Torzhok was firstly mentioned in the Russian chronicles in 1139 as the town called “Novyi Torg” (literally translated as “a new market”). It was founded by the merchants from Novgorod (Novgorod along with Kiev was a political center of Ancient Rus one thousand years ago).
Torzhok lies to the north of Moscow on the road to Novgorod. Due to its favorable location, the town was used as a trading center. Being a neighbor of Moscow, Torzhok was drawn into several feudal wars and was persistently devastated by the Tartar raiders (more than twenty times!).
Konstantin Gorbatov, “Torzhok” (1917)
After the Russian capital was transferred to Saint Petersburg, Torzhok became a crucial town on the way from this new political center to Moscow.
Today Torzhok is mostly known as an old Russian town which was repeatedly visited by the greatest Russian poet and writer Alexander Sergeyevich Pushkin. It seems as if Torzhok froze in time…
The houses in Torzhok usually consist of one or two storeys. These wooden and stone buildings date back to the period of the 18th-20th centuries / By _ghosty_(CC BY-NC-ND 2.0)
Torzhok. The Church of Mikhail the Archangel / By _ghosty_(CC BY-NC-ND 2.0)
Boris and Gleb Monastery in Torzhok
The foundation of this old Russian monastery (it was founded at the same time with the Kiev Monastery of the Caves, and it became the third Orthodox Christian monastery in Rus) dates back to 1038. Later this monastery was rebuilt several times.
Under the reign of Ivan IV the Terrible, the Holy relics of Venerable Ephraim Novotorzhsky (the founder of the monastery), which had been showing no sign of decay for five centuries, were finally exhibited before believers.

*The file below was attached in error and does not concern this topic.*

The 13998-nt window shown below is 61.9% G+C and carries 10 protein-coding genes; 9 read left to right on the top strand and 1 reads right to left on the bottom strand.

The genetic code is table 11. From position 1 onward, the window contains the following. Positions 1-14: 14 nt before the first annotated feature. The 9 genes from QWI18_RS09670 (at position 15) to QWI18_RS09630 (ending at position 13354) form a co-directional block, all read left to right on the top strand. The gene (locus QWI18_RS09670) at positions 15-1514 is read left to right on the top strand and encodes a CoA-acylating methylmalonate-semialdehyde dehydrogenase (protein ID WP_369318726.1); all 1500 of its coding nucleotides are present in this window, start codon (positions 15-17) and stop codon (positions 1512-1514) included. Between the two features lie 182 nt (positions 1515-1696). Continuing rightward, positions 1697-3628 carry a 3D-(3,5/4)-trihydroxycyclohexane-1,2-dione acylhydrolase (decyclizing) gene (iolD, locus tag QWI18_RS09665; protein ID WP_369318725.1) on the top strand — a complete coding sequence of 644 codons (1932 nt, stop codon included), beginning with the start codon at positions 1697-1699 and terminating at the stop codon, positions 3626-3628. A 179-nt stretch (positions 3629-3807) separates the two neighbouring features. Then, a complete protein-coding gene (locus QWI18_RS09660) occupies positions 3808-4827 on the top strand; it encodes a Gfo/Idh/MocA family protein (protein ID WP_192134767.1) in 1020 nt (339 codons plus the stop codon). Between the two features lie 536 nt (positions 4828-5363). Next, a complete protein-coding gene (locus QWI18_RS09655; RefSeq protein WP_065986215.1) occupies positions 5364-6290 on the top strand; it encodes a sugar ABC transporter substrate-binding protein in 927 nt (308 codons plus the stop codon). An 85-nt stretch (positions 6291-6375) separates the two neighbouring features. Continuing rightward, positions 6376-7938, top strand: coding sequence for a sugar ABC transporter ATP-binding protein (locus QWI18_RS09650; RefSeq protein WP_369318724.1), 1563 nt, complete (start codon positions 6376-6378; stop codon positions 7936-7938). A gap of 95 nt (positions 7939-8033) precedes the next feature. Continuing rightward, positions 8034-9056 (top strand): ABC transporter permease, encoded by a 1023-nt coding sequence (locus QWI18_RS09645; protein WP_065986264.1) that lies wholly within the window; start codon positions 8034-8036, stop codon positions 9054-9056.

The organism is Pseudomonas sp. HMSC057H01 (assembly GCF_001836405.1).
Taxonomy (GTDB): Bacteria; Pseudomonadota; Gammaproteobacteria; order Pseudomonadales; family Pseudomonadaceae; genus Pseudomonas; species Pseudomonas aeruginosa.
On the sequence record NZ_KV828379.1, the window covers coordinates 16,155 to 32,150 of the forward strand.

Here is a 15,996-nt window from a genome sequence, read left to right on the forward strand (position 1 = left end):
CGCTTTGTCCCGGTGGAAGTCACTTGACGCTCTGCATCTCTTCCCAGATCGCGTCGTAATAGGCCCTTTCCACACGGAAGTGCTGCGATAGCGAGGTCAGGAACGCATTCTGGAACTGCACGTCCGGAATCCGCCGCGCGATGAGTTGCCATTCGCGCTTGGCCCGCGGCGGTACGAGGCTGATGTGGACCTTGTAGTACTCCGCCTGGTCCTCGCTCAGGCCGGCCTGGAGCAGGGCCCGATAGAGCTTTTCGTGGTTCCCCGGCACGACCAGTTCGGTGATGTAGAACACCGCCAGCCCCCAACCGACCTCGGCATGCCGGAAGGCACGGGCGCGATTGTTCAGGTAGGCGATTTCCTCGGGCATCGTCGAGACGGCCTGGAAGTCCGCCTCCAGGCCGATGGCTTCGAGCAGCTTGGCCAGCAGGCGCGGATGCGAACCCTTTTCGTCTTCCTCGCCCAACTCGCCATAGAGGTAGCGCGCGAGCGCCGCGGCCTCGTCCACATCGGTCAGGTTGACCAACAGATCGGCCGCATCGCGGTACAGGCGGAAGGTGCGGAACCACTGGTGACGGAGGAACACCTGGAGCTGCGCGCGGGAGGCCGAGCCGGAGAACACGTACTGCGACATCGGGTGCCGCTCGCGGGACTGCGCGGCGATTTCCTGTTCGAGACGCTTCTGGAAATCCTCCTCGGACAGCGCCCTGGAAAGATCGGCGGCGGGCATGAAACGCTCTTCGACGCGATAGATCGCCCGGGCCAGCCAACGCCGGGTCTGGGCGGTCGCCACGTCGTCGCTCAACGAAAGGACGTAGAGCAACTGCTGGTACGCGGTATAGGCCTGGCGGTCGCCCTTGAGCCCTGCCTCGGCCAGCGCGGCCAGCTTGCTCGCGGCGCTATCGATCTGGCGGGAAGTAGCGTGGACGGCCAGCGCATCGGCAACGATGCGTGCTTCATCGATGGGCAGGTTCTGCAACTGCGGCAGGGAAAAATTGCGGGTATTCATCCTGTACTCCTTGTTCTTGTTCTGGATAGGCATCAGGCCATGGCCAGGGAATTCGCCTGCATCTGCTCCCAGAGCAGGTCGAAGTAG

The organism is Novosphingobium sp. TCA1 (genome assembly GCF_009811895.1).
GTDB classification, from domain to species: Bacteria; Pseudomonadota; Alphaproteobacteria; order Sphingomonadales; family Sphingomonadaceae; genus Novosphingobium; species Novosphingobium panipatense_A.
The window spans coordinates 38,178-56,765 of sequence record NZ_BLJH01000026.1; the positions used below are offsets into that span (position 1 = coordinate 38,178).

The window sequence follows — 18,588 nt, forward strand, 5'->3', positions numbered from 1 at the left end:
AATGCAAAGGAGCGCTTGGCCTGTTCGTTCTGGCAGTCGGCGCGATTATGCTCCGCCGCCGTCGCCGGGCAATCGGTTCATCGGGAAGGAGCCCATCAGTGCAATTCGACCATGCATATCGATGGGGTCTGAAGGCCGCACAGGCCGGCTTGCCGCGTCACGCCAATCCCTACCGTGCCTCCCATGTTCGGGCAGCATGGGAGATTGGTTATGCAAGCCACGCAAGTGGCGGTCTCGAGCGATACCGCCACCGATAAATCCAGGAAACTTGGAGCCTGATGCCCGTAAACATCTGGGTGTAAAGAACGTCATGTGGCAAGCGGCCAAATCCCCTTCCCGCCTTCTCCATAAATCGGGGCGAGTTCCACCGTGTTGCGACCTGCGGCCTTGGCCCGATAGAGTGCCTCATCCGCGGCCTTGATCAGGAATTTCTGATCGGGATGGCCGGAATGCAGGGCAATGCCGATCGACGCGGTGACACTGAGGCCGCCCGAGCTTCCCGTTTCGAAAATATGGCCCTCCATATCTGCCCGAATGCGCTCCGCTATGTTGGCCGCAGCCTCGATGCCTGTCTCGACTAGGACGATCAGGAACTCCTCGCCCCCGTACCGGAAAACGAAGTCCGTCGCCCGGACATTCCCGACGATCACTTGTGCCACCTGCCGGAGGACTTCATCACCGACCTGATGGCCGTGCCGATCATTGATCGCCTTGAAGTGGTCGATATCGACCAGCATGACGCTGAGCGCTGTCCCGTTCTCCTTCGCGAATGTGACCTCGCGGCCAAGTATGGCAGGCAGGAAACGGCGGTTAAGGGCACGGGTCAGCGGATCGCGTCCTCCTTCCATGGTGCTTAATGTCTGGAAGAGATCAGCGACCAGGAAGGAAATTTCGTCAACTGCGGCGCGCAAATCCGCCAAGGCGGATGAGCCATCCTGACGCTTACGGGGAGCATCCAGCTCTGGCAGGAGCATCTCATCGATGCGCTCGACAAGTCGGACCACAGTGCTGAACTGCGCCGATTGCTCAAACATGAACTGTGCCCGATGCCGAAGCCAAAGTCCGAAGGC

During the Time of Troubles of 1607 the monastery was severely damaged. The buildings you see today were erected on its ruins in the 17th-18th centuries.
Boris and Gleb Monastery. The Candle (Library) tower of a peculiar form / By _ghosty_(CC BY-NC-ND 2.0)
Boris and Gleb Monastery / By _ghosty_(CC BY-NC-ND 2.0)
Boris and Gleb Monastery / By Maria (CC BY 2.0)
Besides Boris and Gleb Monastery, there are other twenty-two churches in Torzhok.
NB (must see!)
The History and Ethnography Museum of Torzhok holds the third-biggest collection of birch-bark manuscripts that date back to the 12th century.
NB (must see!)
Torzhok is surrounded by numerous country manors of the Russian nobility that have withstood the test of time and still impress with their great architectural style. They are Nikolskoye-Cherenchitsa’s estate (the family estate of the famous Russian architect Nikolay Lvov) and Poltoratsky’s estate.
Torzhok is widely known for its orphrey that has a century-long history. Mistresses of needlework use thin golden and silver threads to decorate clothes and other garments. There is a museum at the relating garment factory where you can buy unique gold-embroidered souvenirs at much lower price than in Moscow or Tver.
In Torzhok you will see many shabby houses and churches, but their desolation greatly helps to recreate the atmosphere of an old Russian town.